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How to Implement a Factor-Based Portfolio.

Byline: John Blood

As a professional investment strategist, I think of the end of the year as Silly Season.

So many firms roll out their chief strategists and make predictions. Just for fun, in my next article, I'll compare the 2017 predictions to the 2016 predictions. What happened with 2016 predictions? Were they successful? Some yes, some no. What might we learn from that?

As Donald Rumsfeld famously said, there are known unknowns, and then there are unknown unknowns. Some things about the markets and the economy are predictable, but others--often the most important things--are not. Innovation is unpredictable, for instance, and it is a huge game-changer for the markets. It would fall into the known unknown category. And then there are the unknown unknowns, the black swans that can devastate markets--or spawn explosive growth. Who knows?

As factor-based investors, we look to what's predictable, based on decades of academic research. Many, many studies have shown that outperformance--alpha--can, to a great extent, be quantified, and characterized by certain characteristics of stocks, called factors. At my firm, Efficient Advisors, we use four of the most dominant factors to guide our portfolio construction approach. We start by trying to capture the global market at large, as inexpensively as possible, and then we adjust our weightings to reflect those factors that we believe will create outperformance. We overweight small cap and value stocks; we overweight stocks of highly profitable firms and stocks with positive momentum.

Steps to a Factor Portfolio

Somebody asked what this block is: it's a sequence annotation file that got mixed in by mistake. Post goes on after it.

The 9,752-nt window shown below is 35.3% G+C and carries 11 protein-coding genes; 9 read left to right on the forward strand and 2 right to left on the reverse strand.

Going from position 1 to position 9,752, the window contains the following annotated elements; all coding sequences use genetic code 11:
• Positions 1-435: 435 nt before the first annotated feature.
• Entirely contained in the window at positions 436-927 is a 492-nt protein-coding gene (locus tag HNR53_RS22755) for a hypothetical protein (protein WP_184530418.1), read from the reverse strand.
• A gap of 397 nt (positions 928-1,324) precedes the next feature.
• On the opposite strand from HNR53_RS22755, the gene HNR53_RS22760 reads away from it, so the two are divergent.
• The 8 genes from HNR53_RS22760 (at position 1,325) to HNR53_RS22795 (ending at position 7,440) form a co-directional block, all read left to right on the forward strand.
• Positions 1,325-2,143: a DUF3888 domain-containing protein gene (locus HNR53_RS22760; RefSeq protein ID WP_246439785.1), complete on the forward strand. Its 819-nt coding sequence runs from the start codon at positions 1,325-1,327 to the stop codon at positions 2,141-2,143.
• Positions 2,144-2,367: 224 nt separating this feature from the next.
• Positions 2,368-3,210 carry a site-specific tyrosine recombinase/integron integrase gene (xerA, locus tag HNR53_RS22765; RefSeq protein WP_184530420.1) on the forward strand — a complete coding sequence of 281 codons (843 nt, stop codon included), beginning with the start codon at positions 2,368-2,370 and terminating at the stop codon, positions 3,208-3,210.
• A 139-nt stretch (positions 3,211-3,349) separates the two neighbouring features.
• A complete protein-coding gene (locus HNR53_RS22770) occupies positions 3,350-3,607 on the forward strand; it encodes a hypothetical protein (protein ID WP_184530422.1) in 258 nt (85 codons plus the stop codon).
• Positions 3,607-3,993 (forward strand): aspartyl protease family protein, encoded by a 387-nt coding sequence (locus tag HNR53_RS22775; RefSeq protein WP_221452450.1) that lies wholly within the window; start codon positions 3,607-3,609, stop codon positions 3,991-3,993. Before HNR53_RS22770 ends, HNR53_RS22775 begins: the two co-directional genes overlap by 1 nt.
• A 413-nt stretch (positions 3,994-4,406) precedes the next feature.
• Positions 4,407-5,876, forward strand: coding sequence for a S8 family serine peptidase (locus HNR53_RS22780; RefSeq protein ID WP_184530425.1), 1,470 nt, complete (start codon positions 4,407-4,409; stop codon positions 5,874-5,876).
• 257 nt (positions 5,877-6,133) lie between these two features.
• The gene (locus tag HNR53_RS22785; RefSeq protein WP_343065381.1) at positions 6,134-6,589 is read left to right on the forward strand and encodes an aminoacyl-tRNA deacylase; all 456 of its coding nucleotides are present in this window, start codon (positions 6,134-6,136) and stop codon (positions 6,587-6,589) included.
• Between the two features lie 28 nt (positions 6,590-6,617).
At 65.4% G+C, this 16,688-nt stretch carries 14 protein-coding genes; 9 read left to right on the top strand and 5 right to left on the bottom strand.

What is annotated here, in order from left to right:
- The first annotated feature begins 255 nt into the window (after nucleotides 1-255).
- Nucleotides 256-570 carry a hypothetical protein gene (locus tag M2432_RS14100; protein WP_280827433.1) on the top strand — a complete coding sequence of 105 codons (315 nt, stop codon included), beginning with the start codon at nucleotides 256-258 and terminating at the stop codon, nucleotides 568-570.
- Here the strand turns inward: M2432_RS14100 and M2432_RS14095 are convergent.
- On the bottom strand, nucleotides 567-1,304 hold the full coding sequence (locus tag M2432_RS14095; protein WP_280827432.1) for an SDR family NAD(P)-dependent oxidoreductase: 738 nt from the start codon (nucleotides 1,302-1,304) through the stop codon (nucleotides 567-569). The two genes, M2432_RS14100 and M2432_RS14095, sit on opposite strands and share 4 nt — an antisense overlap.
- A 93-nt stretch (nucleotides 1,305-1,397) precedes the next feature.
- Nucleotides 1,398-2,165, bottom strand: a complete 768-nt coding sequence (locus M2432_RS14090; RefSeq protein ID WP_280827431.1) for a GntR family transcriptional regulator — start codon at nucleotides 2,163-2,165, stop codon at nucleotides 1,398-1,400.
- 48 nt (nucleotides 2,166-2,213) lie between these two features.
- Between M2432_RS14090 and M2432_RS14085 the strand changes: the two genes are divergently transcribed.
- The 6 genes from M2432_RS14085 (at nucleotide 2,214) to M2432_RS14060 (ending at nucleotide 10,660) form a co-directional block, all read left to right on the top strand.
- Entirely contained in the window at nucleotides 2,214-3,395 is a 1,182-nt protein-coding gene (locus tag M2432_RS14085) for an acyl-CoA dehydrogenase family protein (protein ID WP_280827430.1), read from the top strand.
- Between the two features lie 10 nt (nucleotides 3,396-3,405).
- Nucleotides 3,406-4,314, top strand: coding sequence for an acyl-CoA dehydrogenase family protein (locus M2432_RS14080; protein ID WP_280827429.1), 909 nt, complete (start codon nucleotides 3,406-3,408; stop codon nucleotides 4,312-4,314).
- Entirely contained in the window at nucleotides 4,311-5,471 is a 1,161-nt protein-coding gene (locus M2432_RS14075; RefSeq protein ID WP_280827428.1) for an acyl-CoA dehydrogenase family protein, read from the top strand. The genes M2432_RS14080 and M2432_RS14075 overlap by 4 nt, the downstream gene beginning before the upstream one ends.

Out of the starting gate, the most inexpensive way to capture market performance is with a global, market-cap-weighted portfolio. This may be the most plain-vanilla way to invest today. Next, we have to decide: to what degree do we want to look different? This is where we - and the advisor - can add value.

There are two ways a factor investor can add value: the degree to which you hold more-risky and less-risky assets (i.e., asset allocation) and the degree of factor-tilting you embrace within broad asset classes. This means small and value in stocks, for example, and duration and credit-quality in fixed income. Each of these multi-faceted decisions have portfolio implications that need to be considered.

Asset allocation is the most obvious and familiar. Here, our approach centers on offering a range of portfolios to meet the needs of investors with varied risk/return objectives and time horizons.

What to Tilt?

Next come the factors--you could almost think of them as an overlay. We believe in presenting advisors with several ways to implement them, with varying degrees of alignment. We want to give advisors flexibility, because there are going to be times that factor exposure may not look like the best approach.

How much do advisors think they can look different from the market and still keep their clients committed? We don't want their clients to be muttering about going to cash.